IpseDixit - English

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linguoboy
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Re: IpseDixit - English

Postby linguoboy » 2018-02-02, 15:19

IpseDixit wrote:Can I consistently use 'em in place of them when speaking or is that too informal or denoting low education or something? And are there instances where switching the two of them would be outright ungrammatical?

Assuming you speak reasonably fluidly, I don't know that it would be noticed. Initial /ð/ is often dropped in colloquial speech. Just don't put a glottal stop before it or that will sound odd. And when the pronoun is stressed, dropping the /ð/ would be very jarring.

There's no problem from a grammaticality point of view, but there could be some ambiguity because unstressed 'em and unstressed 'm (for him) can sound very similar, even in dialects (unlike mine) where /i/ and /e/ don't fall together before /m/. Stressed /em/ could be mistaken for "M" or "Em", both of which could be abbreviated forms of personal names ("Em" for "Emily" or "Emma", "M" for any name beginning with "M").
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Re: IpseDixit - English

Postby IpseDixit » 2018-02-02, 18:14

I see. Is 'm pronounced with [ɪ] or schwa?

linguoboy wrote:Initial /ð/ is often dropped in colloquial speech


You mean in general with any word?

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Re: IpseDixit - English

Postby vijayjohn » 2018-02-02, 18:32

IpseDixit wrote:I see. Is 'm pronounced with [ɪ] or schwa?

AFAIK, it's either syllabic or pronounced with schwa. [ɪ] would make it sound like you were saying "him" ('im).
linguoboy wrote:Initial /ð/ is often dropped in colloquial speech


You mean in general with any word?

I think he means specifically in the word them.

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Re: IpseDixit - English

Postby IpseDixit » 2018-02-02, 19:37

vijayjohn wrote:
IpseDixit wrote:I see. Is 'm pronounced with [ɪ] or schwa?

AFAIK, it's either syllabic or pronounced with schwa. [ɪ] would make it sound like you were saying "him" ('im).


Isn't that kind of the point of a shortened form of "him"? :lol:

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Re: IpseDixit - English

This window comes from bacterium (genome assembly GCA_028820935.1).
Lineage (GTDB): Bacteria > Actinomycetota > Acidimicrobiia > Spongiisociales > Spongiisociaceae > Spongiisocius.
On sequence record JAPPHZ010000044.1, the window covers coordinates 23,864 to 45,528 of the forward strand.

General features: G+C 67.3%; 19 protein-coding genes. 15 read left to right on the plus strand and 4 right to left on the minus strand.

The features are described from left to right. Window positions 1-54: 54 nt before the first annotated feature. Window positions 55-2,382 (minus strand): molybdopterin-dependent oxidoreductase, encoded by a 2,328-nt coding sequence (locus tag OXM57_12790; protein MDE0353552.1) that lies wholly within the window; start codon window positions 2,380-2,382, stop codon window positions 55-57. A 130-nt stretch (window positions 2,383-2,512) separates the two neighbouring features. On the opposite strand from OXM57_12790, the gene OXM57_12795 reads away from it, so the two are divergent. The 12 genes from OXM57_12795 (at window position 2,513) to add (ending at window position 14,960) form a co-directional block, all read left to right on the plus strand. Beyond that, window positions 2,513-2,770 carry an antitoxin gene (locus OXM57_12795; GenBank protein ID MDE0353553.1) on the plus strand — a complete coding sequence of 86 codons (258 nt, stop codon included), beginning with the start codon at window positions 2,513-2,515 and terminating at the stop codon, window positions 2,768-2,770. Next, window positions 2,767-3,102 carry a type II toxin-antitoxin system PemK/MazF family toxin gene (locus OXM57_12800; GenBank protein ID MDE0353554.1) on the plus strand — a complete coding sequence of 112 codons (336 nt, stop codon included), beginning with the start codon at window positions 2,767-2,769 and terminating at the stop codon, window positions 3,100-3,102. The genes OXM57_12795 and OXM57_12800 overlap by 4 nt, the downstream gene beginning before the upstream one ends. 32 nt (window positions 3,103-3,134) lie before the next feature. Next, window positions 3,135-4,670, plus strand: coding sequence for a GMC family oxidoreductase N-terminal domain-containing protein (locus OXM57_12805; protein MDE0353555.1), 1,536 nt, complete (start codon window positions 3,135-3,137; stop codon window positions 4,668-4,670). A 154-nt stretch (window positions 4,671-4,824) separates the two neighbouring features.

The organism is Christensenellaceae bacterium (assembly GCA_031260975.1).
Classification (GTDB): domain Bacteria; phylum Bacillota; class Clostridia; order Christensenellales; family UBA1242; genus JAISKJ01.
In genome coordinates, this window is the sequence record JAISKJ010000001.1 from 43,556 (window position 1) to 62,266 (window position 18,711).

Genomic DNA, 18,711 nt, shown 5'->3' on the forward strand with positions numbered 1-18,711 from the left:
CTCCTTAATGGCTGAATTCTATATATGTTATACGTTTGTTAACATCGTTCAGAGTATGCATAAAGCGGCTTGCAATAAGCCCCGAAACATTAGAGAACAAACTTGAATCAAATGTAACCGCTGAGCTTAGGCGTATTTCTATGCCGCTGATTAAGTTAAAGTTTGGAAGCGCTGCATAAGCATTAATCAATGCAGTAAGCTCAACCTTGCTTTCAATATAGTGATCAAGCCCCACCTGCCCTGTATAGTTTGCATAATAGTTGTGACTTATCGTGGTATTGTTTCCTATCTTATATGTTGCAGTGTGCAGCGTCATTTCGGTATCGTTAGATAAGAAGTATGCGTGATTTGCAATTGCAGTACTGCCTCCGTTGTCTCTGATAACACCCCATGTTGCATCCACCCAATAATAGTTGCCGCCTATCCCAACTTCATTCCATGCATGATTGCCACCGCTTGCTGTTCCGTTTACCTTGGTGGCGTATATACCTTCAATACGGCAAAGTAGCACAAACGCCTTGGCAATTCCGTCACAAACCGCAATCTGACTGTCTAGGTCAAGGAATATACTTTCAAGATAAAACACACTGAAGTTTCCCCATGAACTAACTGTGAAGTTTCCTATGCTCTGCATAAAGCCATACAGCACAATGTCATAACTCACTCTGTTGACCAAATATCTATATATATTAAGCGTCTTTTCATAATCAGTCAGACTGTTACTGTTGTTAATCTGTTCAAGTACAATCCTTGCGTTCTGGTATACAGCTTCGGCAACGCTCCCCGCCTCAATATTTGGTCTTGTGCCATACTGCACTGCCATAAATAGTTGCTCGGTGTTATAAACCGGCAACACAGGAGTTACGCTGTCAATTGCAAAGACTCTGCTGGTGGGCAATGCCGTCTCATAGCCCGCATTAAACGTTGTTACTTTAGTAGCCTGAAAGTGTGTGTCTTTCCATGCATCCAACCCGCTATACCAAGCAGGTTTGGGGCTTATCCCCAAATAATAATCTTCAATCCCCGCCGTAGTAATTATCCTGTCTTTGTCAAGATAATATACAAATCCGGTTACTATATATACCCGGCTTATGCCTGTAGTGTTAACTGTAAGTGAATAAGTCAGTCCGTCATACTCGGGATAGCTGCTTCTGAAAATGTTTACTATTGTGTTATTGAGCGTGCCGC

Postby linguoboy » 2018-02-02, 21:02

IpseDixit wrote:
linguoboy wrote:Initial /ð/ is often dropped in colloquial speech

You mean in general with any word?

I mean with any word. For instance, the is often reduced simply to /ə/, with context alone telling you whether a definite or indefinite article is intended.
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Re: IpseDixit - English

Postby Koko » 2018-02-07, 10:58

linguoboy wrote:
IpseDixit wrote:
linguoboy wrote:Initial /ð/ is often dropped in colloquial speech

You mean in general with any word?

I mean with any word. For instance, the is often reduced simply to /ə/, with context alone telling you whether a definite or indefinite article is intended.

Well, this particular instance is not a feature in all colloquial varieties. I personally have never heard the be reduced this way here, but indeed for most other words inital /ð/ tends to be elided.

IpseDixit wrote:
vijayjohn wrote:
IpseDixit wrote:I see. Is 'm pronounced with [ɪ] or schwa?

AFAIK, it's either syllabic or pronounced with schwa. [ɪ] would make it sound like you were saying "him" ('im).


Isn't that kind of the point of a shortened form of "him"? :lol:

I feel a little called out on often merging em and im to [ɘm] :para: even though i make very clear to distinguish them in writing. Generally contextual clues are enough tho, if i say "I don't like [ɘm]" after being offered mushrooms, it's pretty clear i said "'em" and not "'im."

Also this is my first encounter with 'm :hmm: I've only seen em with a vowel.

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Re: IpseDixit - English

Postby linguoboy » 2018-02-07, 17:01

Koko wrote:I personally have never heard the be reduced this way here

You are not currently aware of having heard this. That's because your brain is very very good at restoring "missing" phonemes from context. I had to have someone show me a spectrogramme in order to convince me this was thing.

Koko wrote:Also this is my first encounter with 'm :hmm: I've only seen em with a vowel.

If you write 'em, I'll assume it represents them, not him.

I went fishing for examples and found this charming one from a Spanish-American war song:

I got'm bot'l'd up
I got'm bot'l'd up
I got'm bot'l'd up in the harb'r
I got'm bot'l'd up
I got'm bot'l'd up
He can't get away at all
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Re: IpseDixit - English

Postby IpseDixit » 2018-05-07, 16:20

Is "any which way" a fixed phrase or is "any which" productive? E.g: can I say "any which person", "any which dog" etc etc, and if so, how does it differ from a simple "any"?

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Re: IpseDixit - English

Postby linguoboy » 2018-05-07, 17:05

IpseDixit wrote:Is "any which way" a fixed phrase or is "any which" productive? E.g: can I say "any which person", "any which dog" etc etc, and if so, how does it differ from a simple "any"?

Most of the hits I got for "any which person" were from older works, often in a legal context (e.g. "any which person, firm or corporation is hereinafter referred to as a “Prospective Employer”'"). One of the few examples in a contemporary colloquial context--"It's no different any which way– or with any which person– you do it"--shows it being used a play on the fixed phrase "any which way". So I would hesitate to call it "productive" outside of very limited contexts.
"Richmond is a real scholar; Owen just learns languages because he can't bear not to know what other people are saying."--Margaret Lattimore on her two sons


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